Poems by Lianne Spidel, Paintings by Ann Loveland
2012, 31 pp., $17 ▪ ISBN: 978-1-933675-70-1
Dos Madres Press, Inc. ▪ P.O. Box 294 ▪ Loveland, OH 45140 ▪ http://www.dosmadres.com
Lianne Spidel’s Pairings pairs her own poems with paintings rendered by an artist friend, Ann Loveland. In some cases, the painting was done first, followed by the poem; in other cases, the painting followed the poem. All of the works are stunningly beautiful, and conjoined, make for a deeply sensual, thrilling reading experience.
A fine example of the collaboration is the still life “Geppetto’s Son” and the poem that goes with it about Pinocchio and his fictional creator. The picture shows a wooden puppet that leans against a wall casting a long shadow. He is not at the center of the painting, however, which is taken up by the handle used to manipulate him. The handle lies on the floor, partially hidden by the puppet, a beautiful cloth scarf, and one of three pears in the picture. The red and yellow of the scarf also appear in Pinocchio’s costume and in the pears, bringing everything together. The accompanying poem reads:
Thoughts for Geppetto, Who Got More Than He Bargained For
I saw the angel in the marble and carved
until I set him free.
When you said the block of wood
spoke to you, I believed you.
The egg that would become my first
son did the same, telling me—
only half his possibilities intact—
to make him happen.
Pinocchio (cast aside now in a heap
of strings) emerged from your carving
to make clear that puppetry
was not an option. Nothing but being
a real boy would do. Getting there,
he took his own sweet time.
No angel—he lied, broke promises, sold
the spelling book you gave up your coat
to buy, ate your breakfast pears.
He consorted with assassins,
was imprisoned and hanged, was nearly
fried and nearly drowned.
In truth, Geppetto, our children
are never our creations. They own us,
break our hearts in finding their own way,
and if a happy ending comes to them—
no, even if they survive—we rejoice
and call ourselves blessed.
The central location of the handle subtly focuses attention on the role of the author of Pinocchio (Carlo Collodi), the artist (Ann Loveland), the fictional carver of the puppet (Geppetto), and the poet (Lianne Spidel). The handle, representing by implication all of these artists, is at the center of things because with it, the author makes everything happen, gives birth to his or her own creation and those that follow from it.
The poem turns on the metaphor of the author as parent. Despite giving birth to a boy (as the author of Pinocchio has also done), the poet realizes in the end that “our children / are never our creations.” Children and fictional characters take on lives of their own, as do paintings and poems. The role of the creator becomes, in the end, less than the creation itself. In a charming irony, the poem contradicts the painting.
Reflections on art and artist reemerge in “Apology from a Nonfiction Writer,” in which the speaker says, “I don’t intend to lie, not usually. / I start to tell it straight. / Somehow the telling makes things change.” The accompanying painting, “Forest Ranger,” is a chiaroscuro landscape of barren winter trees with a bear lurking among them. The poem plays on the idea of this animal presence:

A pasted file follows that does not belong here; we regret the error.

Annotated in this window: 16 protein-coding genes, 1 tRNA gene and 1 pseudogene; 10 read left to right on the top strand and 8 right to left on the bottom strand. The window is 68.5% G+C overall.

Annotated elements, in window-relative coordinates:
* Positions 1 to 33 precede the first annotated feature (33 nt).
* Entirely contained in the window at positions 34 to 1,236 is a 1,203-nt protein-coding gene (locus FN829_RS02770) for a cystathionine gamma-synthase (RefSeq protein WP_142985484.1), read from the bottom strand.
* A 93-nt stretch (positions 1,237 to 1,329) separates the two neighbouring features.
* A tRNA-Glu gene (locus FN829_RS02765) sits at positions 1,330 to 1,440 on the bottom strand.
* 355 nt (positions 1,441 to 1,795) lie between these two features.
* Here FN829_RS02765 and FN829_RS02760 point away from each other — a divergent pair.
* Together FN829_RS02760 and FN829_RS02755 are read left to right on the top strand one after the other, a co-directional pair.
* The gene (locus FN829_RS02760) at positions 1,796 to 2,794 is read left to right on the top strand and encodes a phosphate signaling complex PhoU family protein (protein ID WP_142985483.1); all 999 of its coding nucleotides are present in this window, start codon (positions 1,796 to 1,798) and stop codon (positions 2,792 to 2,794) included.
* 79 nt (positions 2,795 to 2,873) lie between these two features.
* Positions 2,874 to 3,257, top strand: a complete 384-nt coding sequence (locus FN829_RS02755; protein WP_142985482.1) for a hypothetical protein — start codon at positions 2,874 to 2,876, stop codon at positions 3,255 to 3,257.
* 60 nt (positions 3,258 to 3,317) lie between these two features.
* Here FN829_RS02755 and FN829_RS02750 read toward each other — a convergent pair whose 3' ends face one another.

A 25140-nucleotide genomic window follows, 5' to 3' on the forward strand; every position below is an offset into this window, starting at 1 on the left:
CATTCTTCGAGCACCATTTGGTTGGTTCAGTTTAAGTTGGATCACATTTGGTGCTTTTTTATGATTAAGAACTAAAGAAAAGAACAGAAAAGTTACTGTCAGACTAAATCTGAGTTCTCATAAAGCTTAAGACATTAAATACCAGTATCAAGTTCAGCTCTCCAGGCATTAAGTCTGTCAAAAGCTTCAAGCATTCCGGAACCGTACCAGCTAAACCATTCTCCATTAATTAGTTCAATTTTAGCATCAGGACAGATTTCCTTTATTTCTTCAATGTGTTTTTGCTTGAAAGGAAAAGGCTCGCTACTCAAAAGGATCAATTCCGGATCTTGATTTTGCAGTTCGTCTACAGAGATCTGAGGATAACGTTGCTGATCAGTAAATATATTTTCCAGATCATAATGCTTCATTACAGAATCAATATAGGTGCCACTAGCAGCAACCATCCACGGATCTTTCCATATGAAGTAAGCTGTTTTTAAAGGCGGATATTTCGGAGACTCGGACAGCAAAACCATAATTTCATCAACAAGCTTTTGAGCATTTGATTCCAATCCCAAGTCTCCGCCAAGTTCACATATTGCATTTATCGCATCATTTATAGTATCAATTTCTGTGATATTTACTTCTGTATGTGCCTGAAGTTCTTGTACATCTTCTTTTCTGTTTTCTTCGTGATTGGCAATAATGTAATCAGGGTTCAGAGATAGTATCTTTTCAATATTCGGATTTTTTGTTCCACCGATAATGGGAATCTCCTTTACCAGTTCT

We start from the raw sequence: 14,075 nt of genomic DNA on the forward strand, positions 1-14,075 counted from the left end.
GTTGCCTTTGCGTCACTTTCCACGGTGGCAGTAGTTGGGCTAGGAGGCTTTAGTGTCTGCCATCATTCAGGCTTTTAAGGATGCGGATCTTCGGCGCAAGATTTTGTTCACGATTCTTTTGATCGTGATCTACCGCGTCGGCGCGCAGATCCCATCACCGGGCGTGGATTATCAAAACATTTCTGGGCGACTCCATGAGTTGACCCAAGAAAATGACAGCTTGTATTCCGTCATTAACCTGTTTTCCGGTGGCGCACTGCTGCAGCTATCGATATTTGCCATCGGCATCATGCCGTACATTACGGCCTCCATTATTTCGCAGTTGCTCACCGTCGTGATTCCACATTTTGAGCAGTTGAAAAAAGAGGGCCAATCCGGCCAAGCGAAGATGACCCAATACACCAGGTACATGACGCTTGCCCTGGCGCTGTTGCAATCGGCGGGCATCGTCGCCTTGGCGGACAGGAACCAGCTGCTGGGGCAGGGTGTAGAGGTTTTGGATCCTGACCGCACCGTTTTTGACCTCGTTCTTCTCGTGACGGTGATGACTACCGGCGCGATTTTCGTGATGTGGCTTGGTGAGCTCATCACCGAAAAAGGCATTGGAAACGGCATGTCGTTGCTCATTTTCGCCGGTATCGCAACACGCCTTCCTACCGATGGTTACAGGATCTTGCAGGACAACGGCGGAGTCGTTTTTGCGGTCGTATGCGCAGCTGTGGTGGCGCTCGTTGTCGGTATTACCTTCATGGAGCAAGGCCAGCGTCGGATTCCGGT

Memory lumbers like a bear,
imagination buzzing at an ear.
Old details slip away among the trees.
New details find their way on quiet paws.
The bear emerges from the imagination of the artist to become, in the poem, a metaphor of the imagination itself.
The book includes poems about Barbie Dolls, eye surgery, rock collecting, reflections on the experience of people at home as they wait for news in World War II, falling in and out of love. In them, the poet shows an engaging willingness to be honest and vulnerable. She uses language that is both spare and yet richly textured with metaphor and ambiguity as she strives to find transcendence in life.
In one of my favorites, “Love Handles,” the poet plays with the colloquial meaning of that phrase in the surreal recollection of a marriage. The poet dreams that her ex gives her some metal handles, which she imagines placing on cabinet drawers. She moves from there to the comic metaphor of love handles and finally to expressions like “get a grip.”
Even in the dream I muse on meanings,
think for a moment of love handles—
not that he’d ever own a pair of those.
It seems clear that after all
the doors he’s closed—and witty
even without words—
he’s telling me one last time before
he goes, “Get a grip. Get a handle
on it. Get a life.”
The painting that goes with this one, “Still Life with Lemons,” pictures lemons on a table beside a yellow pitcher, a white vase with two sunflowers in it, and a gargoyle figurine on the wall. Bitterness, sweetness, madness—the stuff of dreams, of art and poetry.
Pairings will look nice on your coffee table, but it will not be just a decoration. You will pick it up, and read the poems and study the paintings again and again.
Reviewed by David Lee Garrison
about the author
The poetry of David Lee Garrison has been published in Connecticut Review, Nimrod, Rattle, and several anthologies. Garrison Keillor read two poems from his book, Sweeping the Cemetery, on The Writer’s Almanac, and one of those appears in Keillor’s Good Poems American Places. His latest book is Playing Bach in the D. C. Metro, the title poem of which was featured by Ted Kooser on his website, American Life in Poetry.